By Talita Swarts
Every year early September when the Namaqualand Daisies make their appearance after the winter rains, I think of the Impressionist painter Pieter Hugo Naudé. I can imagine him driving his custom-built Caravan (Traylor) all over the countryside looking for the perfect landscape to paint that will capture the colourful carpet of wild spring flowers found along the Westcoast and in Namaqualand.
To really appreciate Naudé’s paintings you must know about his Caravan. It was custom built on a Ford Chassis and according to Adéle Naudé (1974:17) had “an external cupboard for tea-making equipment, tank of water, etc. In the Caravan itself long seats doubled up as sleeping bunks.” On his painting expeditions he would drove off in search of the perfect landscape to paint which he did on the spot fully geared to stay for as long as needed to capture what he set out to find.
When I was researching these painting expeditions, I was amused by the fact that there were more written about his accidents than his plein air painting. After a few close encounters driving himself, he appointed Gawie Cupido who doubled up as his gardener when back home. Rumer has it that it was also Gawie that ended up choosing the spots that needed to be painted.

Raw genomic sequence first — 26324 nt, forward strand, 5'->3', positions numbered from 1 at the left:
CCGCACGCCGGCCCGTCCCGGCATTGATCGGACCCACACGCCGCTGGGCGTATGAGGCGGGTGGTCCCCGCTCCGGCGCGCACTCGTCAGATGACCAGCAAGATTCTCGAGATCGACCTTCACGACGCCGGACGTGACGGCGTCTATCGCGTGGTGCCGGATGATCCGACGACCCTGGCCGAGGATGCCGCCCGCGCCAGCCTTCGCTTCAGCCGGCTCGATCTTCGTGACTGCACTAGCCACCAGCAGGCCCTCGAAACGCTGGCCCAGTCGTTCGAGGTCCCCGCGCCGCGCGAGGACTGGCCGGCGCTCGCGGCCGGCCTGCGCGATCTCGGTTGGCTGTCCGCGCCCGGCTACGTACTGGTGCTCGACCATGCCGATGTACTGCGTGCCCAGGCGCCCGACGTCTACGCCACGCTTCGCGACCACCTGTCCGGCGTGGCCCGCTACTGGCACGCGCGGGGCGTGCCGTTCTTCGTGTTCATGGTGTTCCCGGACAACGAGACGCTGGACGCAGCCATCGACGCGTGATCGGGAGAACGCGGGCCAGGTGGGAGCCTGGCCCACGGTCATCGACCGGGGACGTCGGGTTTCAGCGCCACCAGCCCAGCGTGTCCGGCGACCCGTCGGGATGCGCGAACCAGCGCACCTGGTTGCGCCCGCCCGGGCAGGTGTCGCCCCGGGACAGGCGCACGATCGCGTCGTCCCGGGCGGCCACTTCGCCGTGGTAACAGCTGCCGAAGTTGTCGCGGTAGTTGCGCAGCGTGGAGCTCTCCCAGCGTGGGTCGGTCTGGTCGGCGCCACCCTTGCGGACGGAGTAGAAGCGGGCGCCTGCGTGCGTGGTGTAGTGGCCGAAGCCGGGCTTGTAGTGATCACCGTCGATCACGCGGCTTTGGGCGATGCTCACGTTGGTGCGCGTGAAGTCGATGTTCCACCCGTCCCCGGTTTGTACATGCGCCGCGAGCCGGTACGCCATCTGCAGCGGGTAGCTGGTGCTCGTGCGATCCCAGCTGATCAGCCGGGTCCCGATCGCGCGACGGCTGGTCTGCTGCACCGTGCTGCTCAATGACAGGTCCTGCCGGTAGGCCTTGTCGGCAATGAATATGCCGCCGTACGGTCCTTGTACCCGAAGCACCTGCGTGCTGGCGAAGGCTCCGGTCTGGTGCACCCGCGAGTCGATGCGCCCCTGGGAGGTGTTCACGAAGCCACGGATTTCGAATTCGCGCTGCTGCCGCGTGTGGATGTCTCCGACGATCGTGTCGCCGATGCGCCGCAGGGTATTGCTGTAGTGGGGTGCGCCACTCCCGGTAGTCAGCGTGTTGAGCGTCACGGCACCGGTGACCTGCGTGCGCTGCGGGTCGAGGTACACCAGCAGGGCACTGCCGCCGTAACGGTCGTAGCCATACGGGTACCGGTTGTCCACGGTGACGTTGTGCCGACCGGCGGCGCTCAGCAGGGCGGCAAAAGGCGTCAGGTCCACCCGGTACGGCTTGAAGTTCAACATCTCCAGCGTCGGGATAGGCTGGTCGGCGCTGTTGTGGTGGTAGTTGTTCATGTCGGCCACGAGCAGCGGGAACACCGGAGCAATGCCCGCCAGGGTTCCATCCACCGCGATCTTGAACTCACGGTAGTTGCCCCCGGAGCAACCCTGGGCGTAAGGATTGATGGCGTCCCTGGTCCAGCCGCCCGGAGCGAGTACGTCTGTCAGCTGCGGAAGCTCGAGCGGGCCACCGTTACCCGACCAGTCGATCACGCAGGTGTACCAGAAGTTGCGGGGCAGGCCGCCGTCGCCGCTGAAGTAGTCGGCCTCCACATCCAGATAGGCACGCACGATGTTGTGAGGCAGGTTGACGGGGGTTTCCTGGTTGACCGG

These expeditions were not for painting alone. It was also an important mission to collect seeds of South Africa’s indigenous flora. Naude was a pioneer in their cultivation at the Cape, which lead to him being commissioned to create The Garden of Remembrance on Church Square in Worchester (Naudé 1974:18). When visiting Kirstenbosch Botanical Garden in Cape Town don’t miss the spring flowers from the West Coast gifted to us by Naudé’s collected seeds.
Naude’s small paintings as explained by Adéle (Naudé 1974:17) “captured spontaneously and retained the radiance of that huge Namaqualand scene.”
Hugo Naudé was was born and raised in the Boland town of Worcester. He is considered one of South Africa’s pioneer impressionist painters. He received his professional art education at the Slade School of Fine Art in London, the Kunst Akademie in Munich and spent a year amongst the Barbizon painters in Fontainebleau near Paris. He helped establish “Cape Impressionism,” an adaptation of European Impressionism, in conjunction with the artists Pieter Wenning, Nita Spilhaus, Ruth Prowse and Strat Caldecott.
Naudé, Adéle. 1974. Hugo Naudé. Cape Town: Struik (PTY) LTD
Johans Borman Fine Art. 2018. Hugo Naudé (1909 – 2005). [O].
Available: http:// http://www.johansborman.co.za/artist-biographies/naude-hugo/Accesed: 2020/11/24